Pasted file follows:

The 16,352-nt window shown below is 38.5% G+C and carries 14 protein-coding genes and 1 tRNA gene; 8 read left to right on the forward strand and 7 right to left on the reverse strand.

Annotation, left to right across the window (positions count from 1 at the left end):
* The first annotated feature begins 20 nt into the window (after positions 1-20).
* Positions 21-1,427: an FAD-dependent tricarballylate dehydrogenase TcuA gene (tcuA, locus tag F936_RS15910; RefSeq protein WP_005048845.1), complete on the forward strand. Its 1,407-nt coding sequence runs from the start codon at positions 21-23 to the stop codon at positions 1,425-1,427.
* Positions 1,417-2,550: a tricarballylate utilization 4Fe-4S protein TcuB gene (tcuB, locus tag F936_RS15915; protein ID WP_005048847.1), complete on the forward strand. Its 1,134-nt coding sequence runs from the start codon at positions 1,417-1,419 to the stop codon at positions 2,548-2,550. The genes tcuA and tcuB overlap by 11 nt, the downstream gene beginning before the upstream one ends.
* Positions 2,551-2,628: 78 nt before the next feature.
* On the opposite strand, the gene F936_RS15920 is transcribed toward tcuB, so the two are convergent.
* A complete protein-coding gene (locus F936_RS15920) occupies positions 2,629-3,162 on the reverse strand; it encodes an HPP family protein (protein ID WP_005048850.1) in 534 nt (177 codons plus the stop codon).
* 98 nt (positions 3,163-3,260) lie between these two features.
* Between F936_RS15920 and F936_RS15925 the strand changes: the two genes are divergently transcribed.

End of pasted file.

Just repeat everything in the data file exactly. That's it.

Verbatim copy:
The 16,352-nt window shown below is 38.5% G+C and carries 14 protein-coding genes and 1 tRNA gene; 8 read left to right on the forward strand and 7 right to left on the reverse strand.

Annotation, left to right across the window (positions count from 1 at the left end):
* The first annotated feature begins 20 nt into the window (after positions 1-20).
* Positions 21-1,427: an FAD-dependent tricarballylate dehydrogenase TcuA gene (tcuA, locus tag F936_RS15910; RefSeq protein WP_005048845.1), complete on the forward strand. Its 1,407-nt coding sequence runs from the start codon at positions 21-23 to the stop codon at positions 1,425-1,427.
* Positions 1,417-2,550: a tricarballylate utilization 4Fe-4S protein TcuB gene (tcuB, locus tag F936_RS15915; protein ID WP_005048847.1), complete on the forward strand. Its 1,134-nt coding sequence runs from the start codon at positions 1,417-1,419 to the stop codon at positions 2,548-2,550. The genes tcuA and tcuB overlap by 11 nt, the downstream gene beginning before the upstream one ends.
* Positions 2,551-2,628: 78 nt before the next feature.
* On the opposite strand, the gene F936_RS15920 is transcribed toward tcuB, so the two are convergent.
* A complete protein-coding gene (locus F936_RS15920) occupies positions 2,629-3,162 on the reverse strand; it encodes an HPP family protein (protein ID WP_005048850.1) in 534 nt (177 codons plus the stop codon).
* 98 nt (positions 3,163-3,260) lie between these two features.
* Between F936_RS15920 and F936_RS15925 the strand changes: the two genes are divergently transcribed.